A fake Fabergé egg and a fellow agent's death lead James Bond to uncover an international jewel-smuggling operation, headed by the mysterious Octopussy, being used to disguise a nuclear attack on N.A.T.O. forces.
James Bond is back again and his new mission is to find out how a Royal Navy Polaris submarine holding sixteen nuclear warheads simply disappears whilst on patrol. Bond joins Major Anya Amasova and takes on a a web-handed mastermind, known as Karl Stromberg, as well as his henchman Jaws, who has a mouthful of metal teeth. Bond must track down the location of the missing submarine before the warheads are fired. Written by
This was the first James Bond film to be composed by an American i.e.Marvin Hamlisch. A piece of music composed by Mozart inspired the title song 'Nobody Does It Better" composed by Hamlisch. Indeed, the film includes in its score a number of pieces of classical music by such composers as Johann Sebastian Bach (Air in Orchestral Suite No. 3, BWV 1068 aka Air on the G String), Frédéric Chopin (Nocturne No. 8 in D-Flat, Op. 27 No. 2), Camille Saint-Saëns (The Aquarium from The Carnival of the Animals) and Wolfgang Amadeus Mozart's Andante second movement of Piano Concerto No. 21 Elvira Madigan plays when Atlantis arises from the sea. After the van breaks down, the theme from Lawrence of Arabia (1962) plays when Bond and XXX walk across the desert. One young assistant in the cutting-room put it in as a joke, and it brought laughs to the team and they kept it in the final film. As such, this was the first James Bond film to use score from another movie. Moreover, Anya's music box-transmitter plays Lara's Theme from Doctor Zhivago (1965). All these pieces of music however are not included on the movie's soundtrack album as they are merely excerpted in the film. See more »
When the USS Wayne is tracking the Liparus, the captain ranges it at 6,200 yards. Then approximately one minute later, with no obvious time skip, the Liparus is immediately behind the Wayne and captures it. Closing 6,200 yards in 1 minute puts the Liparus' speed at 211 mph, a speed no ship of that size could ever reach. So when the captain utters "impossible", he's right. See more »
"THE END of THE SPY WHO LOVED ME JAMES BOND will return in FOR YOUR EYES ONLY" - though in fact the next film in the series was switched to Moonraker in light of the success of sci-fi movie Star Wars. Thus Moonraker went unannounced and For Your Eyes Only was promised twice. For the other incidence in the series of the next film being announced in error, see Octopussy. See more »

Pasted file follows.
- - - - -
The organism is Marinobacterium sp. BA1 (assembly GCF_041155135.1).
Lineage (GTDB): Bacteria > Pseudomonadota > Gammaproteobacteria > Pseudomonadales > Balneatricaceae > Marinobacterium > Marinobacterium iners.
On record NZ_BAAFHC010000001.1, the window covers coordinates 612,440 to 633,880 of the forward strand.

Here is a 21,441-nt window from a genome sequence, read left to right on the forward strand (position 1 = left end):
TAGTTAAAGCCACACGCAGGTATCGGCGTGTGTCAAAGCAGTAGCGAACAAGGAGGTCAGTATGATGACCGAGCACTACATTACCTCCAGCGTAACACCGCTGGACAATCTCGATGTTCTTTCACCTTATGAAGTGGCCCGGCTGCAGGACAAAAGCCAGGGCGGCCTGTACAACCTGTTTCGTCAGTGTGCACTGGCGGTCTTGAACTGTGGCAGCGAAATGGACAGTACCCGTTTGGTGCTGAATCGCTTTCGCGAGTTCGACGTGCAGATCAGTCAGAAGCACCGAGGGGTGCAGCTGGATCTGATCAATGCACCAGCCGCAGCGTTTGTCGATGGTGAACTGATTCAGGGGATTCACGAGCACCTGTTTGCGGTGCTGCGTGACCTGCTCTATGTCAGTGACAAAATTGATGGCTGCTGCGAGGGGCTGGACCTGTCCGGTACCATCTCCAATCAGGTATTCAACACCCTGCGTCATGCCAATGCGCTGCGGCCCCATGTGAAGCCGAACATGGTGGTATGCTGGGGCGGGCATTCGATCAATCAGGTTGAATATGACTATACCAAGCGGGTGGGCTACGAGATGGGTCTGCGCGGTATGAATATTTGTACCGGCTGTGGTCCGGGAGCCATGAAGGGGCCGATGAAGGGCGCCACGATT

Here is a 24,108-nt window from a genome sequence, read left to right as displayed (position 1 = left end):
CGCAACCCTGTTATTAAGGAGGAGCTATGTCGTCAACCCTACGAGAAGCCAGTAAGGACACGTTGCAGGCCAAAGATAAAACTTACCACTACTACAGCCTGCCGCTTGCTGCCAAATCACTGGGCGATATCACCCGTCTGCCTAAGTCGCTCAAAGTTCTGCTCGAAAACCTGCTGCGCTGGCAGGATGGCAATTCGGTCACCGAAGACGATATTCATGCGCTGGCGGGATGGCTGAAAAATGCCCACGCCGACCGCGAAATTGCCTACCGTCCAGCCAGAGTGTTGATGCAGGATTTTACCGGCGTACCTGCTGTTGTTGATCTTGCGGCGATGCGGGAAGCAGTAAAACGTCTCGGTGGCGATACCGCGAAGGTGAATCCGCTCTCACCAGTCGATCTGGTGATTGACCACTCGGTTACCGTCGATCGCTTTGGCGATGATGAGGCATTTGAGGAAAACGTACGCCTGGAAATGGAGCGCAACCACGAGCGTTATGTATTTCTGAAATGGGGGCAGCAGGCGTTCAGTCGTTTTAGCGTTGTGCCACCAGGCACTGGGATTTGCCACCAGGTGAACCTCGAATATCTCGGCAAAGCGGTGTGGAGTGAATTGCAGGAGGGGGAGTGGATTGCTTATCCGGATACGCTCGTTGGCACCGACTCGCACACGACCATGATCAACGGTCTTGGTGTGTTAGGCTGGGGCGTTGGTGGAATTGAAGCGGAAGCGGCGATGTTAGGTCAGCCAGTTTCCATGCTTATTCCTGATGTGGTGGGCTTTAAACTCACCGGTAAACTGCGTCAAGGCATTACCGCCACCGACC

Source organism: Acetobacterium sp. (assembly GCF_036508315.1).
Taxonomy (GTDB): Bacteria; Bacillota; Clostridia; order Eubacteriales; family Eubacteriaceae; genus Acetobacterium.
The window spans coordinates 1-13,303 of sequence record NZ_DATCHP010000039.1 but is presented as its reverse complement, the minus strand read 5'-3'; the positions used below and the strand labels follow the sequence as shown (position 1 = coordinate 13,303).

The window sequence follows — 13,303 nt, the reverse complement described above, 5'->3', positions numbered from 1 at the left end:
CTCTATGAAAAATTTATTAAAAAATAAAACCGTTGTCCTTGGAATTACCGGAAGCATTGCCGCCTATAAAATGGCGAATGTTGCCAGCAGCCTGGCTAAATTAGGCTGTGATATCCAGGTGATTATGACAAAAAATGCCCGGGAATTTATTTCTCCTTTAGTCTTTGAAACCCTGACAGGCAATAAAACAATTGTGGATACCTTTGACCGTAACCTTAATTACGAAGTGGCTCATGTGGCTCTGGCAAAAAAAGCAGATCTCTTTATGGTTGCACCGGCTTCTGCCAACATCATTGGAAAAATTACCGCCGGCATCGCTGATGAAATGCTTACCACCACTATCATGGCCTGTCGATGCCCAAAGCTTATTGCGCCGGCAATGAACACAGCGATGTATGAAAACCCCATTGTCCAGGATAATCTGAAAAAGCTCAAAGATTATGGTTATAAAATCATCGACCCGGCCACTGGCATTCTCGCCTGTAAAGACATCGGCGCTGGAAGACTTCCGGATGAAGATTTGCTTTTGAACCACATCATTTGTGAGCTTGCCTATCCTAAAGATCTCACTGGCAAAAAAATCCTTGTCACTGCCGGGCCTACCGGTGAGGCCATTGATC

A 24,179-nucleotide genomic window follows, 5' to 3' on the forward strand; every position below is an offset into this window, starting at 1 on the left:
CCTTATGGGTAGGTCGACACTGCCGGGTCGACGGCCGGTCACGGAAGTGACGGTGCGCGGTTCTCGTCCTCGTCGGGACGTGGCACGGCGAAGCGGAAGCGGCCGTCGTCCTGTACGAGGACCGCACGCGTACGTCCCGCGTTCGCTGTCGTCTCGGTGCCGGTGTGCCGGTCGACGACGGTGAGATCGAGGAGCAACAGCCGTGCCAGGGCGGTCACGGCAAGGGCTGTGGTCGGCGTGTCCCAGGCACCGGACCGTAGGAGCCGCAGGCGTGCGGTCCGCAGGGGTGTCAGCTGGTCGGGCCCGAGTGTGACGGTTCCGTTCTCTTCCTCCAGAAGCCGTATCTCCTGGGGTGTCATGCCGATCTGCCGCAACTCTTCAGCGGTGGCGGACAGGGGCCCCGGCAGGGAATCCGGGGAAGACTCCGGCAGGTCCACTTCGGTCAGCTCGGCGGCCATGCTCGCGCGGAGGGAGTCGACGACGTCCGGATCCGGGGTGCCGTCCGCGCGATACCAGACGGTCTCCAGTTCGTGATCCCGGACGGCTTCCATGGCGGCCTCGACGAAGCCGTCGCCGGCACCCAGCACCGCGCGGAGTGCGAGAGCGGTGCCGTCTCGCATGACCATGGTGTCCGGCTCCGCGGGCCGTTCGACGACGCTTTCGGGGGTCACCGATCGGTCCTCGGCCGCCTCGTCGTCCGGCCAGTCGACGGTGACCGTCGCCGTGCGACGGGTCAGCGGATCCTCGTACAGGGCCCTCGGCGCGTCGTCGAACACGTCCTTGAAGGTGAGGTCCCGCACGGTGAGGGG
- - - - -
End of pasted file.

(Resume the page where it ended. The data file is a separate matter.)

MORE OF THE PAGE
With Roger Moore making the part his own by this his third bond film, Albert R. Broccoli had to come up with a strong action-packed epic, if they were to attract audiences that had been spoilt rotten by 'Star Wars' the same year.
'The Spy Who Loved Me' offers no new scenarios, in fact you could easily dissect each key scene and match it to something that's been done before. There's an underwater battle like the one in 'Thunderball' a ski chase not too dissimilar to the one in 'Her Majesty's...' and even the final big shoot out is not unlike the one in 'You Only Live Twice' (which was also directed by Lewis Gilbert) but 'The Spy Who Loved me' is more than merely a sum of its parts, and when each part is handled as expertly as these, you don't seem to care if it has indeed been done before.
The film like Moore exudes a certain charm, and provides a certain amount of nostalgia looking back at it now, with it's lively 70's fashions, even Bond's theme gets the disco treatment quite superbly. Ken Adam's stunning larger than life sets fit the film's extravagant, big budget flavour perfectly. Appreciative nods must also go to some fantastically attractive women, Caroline Munro playing the enticing Naomi has to be one of the most seductive looking femme fatales to steam up a wide-screen, and more's the pity that she didn't grace it longer. Barbara Bach is equally alluring, and a fine match for Roger Moore in all sense of the word . The film also offers a wealth of laughs while not forgetting the chills and spills, Richard Keil providing all as the relentless and unforgettable Jaws. The scene where he tears open a Sherpa Van like a sardine can is particularly memorable, as is him brushing himself off after plummeting into a farmhouse from a flying Mercedes. Some fine touches of drama too, Bond's response to XXX's remarks about his career and wife are handled with compassion and reverence.
So in all everything is here you could possibly want in a 007 adventure; top stunts, beautiful women, cool villains, those gloriously huge Pinewood sets and THAT car, wrapped in an exciting globe-trotting story line where Bond has to save the world from certain destruction, accompanied by Carly Simon sveltely singing 'Nobody does it better' it's not surprising that the 'Spy Who Loved Me' is one of the most memorable of all Bond films.
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